School bus operators on hold over shift in policy

With only a few weeks to go before the start of school, there is mounting concern about the future of Ontario’s private bus companies.

For the past three years the government of Ontario has been running pilot projects to judge the effectiveness of making bidding for bus routes a competitive tendering process with five-year contracts instead of the annual non-tendered process that has occurred for decades.

Private bus operators throughout the province cried foul as they feared they would lose routes, and business, to larger, multinational bus companies.

UNCERTAIN TIMES The familiar yellow buses will be back on the roads soon, but the future of independent operators remains up in the air.

On June 23, Education Minister Leona Dombrowsky announced a moratorium on the ministry’s support of a competitive route procurement policy for bus operators in the province, saying she would assemble a taskforce to study the affects of this new policy and present a report in December.

Yet small operators across the province remain nervous, as Dombrowsky has yet to make any new announcements on the taskforce or the direction the report is taking.

“The frustrating thing right now is the announcement was made in late June and there has been no mention of it since, so operators are quite anxious to get that underway so that we can have that process reviewed,” said Sean Payne, president of the Independent School Bus Operators Association.

The new policy would require all bus companies to engage in a competitive bidding process for bus routes. Payne is worried this process will see bigger businesses undercutting smaller operators, leading to a monopoly in the industry.

“The process itself is not conducive to our market. School bussing is a lot more distinct than buying photocopiers or paperclips – our operators are very specific to certain geographic areas.”

He said that small, family-owned operations know their regions better than other companies do, making for safer drivers and safer routes for buses and the students riding them. But under this new competitive policy, jobs will be lost: 18 companies in the province have already been forced out of business after losing their routes, he said.

Here in Waterloo Region, bus contracts have been competitively tendered for the past year-and-a-half and the school board has already signed a five-year contract with a consortium of bus operators. The general manager of student transportation services at the region’s public and Catholic school boards sees the process of more cost-effective for taxpayers, and a better way of doing business.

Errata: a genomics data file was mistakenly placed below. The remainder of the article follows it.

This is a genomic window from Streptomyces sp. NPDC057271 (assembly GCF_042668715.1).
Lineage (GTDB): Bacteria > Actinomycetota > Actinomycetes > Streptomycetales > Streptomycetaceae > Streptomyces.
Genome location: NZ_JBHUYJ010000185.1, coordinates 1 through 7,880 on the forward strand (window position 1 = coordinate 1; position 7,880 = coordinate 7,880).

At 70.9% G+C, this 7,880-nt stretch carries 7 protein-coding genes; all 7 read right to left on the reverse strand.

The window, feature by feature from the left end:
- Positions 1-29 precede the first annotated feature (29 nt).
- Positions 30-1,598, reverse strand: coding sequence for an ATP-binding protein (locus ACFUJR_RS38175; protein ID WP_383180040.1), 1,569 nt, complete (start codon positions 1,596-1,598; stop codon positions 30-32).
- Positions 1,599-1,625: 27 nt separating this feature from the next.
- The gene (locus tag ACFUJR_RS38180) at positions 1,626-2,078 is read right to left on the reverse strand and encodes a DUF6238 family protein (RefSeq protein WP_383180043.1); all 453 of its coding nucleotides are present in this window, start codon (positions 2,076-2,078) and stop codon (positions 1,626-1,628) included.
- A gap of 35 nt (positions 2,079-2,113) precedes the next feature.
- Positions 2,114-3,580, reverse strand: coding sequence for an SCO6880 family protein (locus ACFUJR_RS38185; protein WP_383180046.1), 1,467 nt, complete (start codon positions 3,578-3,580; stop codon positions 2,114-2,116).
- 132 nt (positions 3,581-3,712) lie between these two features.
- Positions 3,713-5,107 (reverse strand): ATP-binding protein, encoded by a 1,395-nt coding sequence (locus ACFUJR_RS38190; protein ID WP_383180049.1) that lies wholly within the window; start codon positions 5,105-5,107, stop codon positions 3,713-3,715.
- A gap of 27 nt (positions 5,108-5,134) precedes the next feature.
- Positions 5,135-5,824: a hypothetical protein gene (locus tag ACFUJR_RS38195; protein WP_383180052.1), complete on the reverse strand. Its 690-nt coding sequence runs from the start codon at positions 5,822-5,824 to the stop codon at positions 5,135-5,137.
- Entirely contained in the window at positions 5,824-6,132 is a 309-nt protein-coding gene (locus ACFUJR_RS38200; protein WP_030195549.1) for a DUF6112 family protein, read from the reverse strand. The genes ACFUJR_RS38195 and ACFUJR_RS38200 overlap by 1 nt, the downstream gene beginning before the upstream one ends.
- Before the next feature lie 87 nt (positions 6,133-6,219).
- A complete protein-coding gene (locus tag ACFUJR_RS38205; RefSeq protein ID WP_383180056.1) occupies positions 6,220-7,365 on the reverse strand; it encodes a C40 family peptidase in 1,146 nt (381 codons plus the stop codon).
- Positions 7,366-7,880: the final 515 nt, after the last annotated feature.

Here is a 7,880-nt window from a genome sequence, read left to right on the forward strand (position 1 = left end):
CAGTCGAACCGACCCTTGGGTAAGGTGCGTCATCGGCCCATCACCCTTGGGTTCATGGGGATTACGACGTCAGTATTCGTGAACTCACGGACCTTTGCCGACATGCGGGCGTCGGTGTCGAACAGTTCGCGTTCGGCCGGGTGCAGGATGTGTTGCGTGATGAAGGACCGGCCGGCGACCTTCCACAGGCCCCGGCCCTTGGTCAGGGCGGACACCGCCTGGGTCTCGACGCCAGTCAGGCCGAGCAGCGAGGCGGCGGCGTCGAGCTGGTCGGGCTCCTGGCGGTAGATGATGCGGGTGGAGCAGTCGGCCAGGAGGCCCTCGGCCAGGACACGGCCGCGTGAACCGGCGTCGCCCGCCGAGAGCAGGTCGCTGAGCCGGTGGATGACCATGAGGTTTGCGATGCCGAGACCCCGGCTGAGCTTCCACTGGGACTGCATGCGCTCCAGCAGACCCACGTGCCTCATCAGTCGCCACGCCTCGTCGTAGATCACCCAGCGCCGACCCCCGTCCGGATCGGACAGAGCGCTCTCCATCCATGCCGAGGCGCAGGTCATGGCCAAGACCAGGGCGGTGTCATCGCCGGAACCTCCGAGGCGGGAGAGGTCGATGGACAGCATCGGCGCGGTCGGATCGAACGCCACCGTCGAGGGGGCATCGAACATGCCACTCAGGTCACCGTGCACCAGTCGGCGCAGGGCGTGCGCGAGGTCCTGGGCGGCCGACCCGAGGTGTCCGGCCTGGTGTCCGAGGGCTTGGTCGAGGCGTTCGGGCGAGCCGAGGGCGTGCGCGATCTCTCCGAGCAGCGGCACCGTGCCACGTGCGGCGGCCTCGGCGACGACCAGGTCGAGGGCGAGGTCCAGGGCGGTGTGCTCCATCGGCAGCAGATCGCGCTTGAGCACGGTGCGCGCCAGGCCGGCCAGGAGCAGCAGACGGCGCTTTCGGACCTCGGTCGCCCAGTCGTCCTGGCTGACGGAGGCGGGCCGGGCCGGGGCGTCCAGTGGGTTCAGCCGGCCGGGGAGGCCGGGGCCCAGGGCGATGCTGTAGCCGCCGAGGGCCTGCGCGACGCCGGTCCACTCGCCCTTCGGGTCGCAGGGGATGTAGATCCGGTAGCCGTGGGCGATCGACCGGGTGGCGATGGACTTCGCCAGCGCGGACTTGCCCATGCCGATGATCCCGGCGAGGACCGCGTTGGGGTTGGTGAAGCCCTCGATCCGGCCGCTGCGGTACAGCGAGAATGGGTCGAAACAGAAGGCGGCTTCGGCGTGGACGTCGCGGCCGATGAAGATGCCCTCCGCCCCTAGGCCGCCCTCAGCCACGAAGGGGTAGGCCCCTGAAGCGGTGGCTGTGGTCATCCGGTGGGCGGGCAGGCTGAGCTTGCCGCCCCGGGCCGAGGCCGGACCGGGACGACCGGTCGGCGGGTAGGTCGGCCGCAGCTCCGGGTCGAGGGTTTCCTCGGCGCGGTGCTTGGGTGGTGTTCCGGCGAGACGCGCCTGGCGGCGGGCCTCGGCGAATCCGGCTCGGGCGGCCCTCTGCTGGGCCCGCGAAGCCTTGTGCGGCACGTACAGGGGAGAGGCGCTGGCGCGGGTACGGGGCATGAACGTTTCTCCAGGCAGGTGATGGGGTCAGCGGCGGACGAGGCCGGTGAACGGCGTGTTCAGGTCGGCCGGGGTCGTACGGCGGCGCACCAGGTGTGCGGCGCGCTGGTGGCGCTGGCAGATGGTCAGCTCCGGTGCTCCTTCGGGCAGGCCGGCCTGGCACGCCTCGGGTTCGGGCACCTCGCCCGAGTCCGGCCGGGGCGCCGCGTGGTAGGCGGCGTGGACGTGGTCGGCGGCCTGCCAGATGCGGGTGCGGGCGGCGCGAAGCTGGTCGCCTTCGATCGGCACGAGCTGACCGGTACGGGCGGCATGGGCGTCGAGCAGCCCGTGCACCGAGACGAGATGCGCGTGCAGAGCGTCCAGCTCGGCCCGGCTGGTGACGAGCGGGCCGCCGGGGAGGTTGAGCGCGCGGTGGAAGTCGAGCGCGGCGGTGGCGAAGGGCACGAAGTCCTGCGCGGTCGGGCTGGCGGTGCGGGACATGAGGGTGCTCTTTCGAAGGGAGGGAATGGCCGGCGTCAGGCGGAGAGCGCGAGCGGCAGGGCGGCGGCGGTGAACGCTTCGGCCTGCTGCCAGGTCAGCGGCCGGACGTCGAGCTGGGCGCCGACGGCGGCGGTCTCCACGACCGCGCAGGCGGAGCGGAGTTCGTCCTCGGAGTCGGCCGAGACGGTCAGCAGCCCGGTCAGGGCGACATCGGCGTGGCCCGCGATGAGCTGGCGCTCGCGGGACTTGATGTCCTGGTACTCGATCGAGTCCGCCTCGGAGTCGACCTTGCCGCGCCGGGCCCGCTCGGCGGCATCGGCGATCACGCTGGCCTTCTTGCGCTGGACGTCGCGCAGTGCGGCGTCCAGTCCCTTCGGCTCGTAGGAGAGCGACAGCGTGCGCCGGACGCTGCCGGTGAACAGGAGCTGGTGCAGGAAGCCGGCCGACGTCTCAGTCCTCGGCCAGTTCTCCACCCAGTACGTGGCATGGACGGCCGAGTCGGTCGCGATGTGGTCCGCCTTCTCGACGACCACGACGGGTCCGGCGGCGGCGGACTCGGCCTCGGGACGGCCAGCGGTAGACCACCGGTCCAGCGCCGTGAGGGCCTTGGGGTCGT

“It is obviously difficult for a small operator with one, two or even 10 buses to operate competitively in this market today,” said Benoit Bourgault. “But at the end of the day I don’t think the taxpayers of Ontario are willing to pay more because it’s a small operator. They need to find ways to remain competitive and provide a safe and reliable service.”

Bourgault said that of the five companies that the board has tendered contracts to in the area, two are international – Stock Transportation and Elliott Coach Lines – and three that are owned and operated within the province – Cherrey Bus Lines, Sharp Bus Lines and Voyageur Transportation Services.

In Waterloo Region, 30,000 students are bussed daily at an annual cost of about $18 million.

Bourgault also said that through the competitive tendering process in Waterloo, many small operators actually retained old routes or even gained new routes, while larger operators lost routes – and thus money.

“It has nothing to do with the operator,” he said. “It has all to do with providing a safe, reliable, efficient and cost-effective service.

“At the end of the day we need to think of the cargo that they’re transporting, it’s extremely precious.”

The ISBOA, however, believes that when it comes to transporting children to school every day, it should come down to more than whoever is just the lowest bidder. Simply put, the drivers and the companies who know the region and the roads the best should be the ones behind the wheel, and for Payne, that often means more local companies.

“Essentially what makes the system safe is the stability of it; the same drivers, same operators, and they have those years of experience and that’s what brings stability and safety to the industry,” he said.

When asked what would happen to the long-term future of small bus operators in the province if the project is allowed to go forward, he said that “It will create a monopoly over time within the industry, and once that happens, [school boards] will lose control of their prices.”

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